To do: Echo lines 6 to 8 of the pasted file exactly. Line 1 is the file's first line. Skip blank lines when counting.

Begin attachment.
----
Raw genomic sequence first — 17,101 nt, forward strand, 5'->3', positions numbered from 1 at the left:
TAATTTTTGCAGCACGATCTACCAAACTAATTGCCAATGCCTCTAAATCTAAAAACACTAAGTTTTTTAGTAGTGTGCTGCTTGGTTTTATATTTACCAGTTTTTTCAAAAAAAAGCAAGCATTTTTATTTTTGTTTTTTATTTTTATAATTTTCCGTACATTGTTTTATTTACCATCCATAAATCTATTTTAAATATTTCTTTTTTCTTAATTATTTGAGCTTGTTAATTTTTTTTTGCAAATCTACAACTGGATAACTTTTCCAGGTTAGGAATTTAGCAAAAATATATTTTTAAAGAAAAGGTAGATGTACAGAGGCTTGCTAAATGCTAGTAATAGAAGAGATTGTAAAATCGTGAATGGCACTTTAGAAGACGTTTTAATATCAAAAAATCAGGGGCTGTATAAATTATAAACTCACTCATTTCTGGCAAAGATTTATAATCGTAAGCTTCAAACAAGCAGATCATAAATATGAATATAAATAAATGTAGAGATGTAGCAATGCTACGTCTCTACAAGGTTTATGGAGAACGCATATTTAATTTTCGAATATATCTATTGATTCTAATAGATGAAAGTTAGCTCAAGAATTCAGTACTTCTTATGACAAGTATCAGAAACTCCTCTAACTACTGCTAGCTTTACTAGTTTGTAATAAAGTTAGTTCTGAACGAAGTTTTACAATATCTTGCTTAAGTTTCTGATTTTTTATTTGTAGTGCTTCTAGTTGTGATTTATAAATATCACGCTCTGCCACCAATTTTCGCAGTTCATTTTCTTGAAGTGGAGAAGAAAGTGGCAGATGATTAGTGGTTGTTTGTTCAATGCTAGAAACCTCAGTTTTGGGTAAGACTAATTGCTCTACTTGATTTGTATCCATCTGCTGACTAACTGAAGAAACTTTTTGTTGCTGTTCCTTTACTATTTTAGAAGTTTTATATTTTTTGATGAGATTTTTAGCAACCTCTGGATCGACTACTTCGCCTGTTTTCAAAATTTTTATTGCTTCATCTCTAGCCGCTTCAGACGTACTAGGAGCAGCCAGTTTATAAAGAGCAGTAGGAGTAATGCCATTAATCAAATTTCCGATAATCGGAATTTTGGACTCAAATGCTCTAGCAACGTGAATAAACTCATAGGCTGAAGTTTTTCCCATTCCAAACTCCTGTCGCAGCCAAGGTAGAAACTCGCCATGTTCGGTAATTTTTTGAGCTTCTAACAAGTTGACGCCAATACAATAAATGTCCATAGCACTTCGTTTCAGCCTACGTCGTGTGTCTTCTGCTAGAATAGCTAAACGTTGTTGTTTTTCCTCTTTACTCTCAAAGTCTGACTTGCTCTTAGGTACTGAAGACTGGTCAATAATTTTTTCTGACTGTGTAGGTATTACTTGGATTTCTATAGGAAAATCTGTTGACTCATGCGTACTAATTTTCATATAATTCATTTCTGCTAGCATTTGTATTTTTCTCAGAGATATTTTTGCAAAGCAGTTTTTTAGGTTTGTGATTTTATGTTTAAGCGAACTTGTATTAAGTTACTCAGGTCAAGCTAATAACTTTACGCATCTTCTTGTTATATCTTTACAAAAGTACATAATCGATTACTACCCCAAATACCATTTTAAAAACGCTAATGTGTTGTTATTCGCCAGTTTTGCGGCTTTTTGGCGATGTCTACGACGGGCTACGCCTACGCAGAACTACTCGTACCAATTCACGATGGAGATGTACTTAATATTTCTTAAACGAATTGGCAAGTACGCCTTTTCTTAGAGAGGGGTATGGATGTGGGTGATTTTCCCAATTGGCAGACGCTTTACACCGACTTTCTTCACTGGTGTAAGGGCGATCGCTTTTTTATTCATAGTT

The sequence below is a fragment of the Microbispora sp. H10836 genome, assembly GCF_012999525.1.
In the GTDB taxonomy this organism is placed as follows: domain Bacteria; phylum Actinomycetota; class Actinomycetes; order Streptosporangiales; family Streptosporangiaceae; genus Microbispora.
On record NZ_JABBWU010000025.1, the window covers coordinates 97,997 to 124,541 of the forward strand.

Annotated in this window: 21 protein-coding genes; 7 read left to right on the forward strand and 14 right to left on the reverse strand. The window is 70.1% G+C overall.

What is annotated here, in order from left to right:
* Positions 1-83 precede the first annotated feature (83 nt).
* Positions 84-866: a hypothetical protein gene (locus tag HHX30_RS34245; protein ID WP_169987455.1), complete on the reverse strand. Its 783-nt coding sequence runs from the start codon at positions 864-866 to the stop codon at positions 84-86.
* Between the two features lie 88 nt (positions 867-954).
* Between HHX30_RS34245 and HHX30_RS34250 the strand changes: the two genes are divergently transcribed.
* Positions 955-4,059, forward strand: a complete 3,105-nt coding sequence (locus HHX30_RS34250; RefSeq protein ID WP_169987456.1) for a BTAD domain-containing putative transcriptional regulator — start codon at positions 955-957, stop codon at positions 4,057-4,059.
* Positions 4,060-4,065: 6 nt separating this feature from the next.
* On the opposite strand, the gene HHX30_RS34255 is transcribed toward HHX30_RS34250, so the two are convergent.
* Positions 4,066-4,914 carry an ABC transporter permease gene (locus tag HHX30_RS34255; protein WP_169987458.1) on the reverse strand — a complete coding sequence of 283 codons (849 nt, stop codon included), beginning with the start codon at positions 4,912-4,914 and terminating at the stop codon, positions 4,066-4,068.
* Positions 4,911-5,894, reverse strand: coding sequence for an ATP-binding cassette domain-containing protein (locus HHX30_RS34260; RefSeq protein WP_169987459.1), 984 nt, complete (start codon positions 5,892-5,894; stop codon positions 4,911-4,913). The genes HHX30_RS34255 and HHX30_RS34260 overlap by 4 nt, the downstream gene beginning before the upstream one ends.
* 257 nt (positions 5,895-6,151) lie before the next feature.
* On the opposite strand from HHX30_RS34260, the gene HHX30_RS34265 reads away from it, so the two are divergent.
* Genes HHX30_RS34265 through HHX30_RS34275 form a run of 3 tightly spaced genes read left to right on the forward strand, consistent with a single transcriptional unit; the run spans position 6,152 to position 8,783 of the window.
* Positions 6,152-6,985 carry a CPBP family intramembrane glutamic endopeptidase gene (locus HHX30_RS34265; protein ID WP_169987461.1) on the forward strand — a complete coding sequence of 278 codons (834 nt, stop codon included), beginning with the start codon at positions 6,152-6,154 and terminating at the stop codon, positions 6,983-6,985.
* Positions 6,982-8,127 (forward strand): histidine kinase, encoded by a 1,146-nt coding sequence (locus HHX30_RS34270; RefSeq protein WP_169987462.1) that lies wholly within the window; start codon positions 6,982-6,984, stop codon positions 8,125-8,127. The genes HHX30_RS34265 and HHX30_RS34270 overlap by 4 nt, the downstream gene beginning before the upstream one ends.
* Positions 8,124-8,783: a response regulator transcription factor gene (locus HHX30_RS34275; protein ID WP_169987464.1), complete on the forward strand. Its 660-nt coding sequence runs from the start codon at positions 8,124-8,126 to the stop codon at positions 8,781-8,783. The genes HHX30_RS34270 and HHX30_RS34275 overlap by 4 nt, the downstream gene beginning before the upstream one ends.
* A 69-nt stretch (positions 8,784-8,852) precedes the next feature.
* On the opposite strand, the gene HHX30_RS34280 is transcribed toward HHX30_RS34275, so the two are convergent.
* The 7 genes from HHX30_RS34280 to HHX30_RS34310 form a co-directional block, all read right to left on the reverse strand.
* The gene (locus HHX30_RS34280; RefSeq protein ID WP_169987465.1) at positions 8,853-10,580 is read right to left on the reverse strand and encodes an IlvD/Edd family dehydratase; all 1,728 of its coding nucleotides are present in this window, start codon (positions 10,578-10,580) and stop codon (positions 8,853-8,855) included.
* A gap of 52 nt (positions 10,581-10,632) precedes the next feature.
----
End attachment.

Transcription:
Annotated in this window: 21 protein-coding genes; 7 read left to right on the forward strand and 14 right to left on the reverse strand. The window is 70.1% G+C overall.

What is annotated here, in order from left to right:
* Positions 1-83 precede the first annotated feature (83 nt).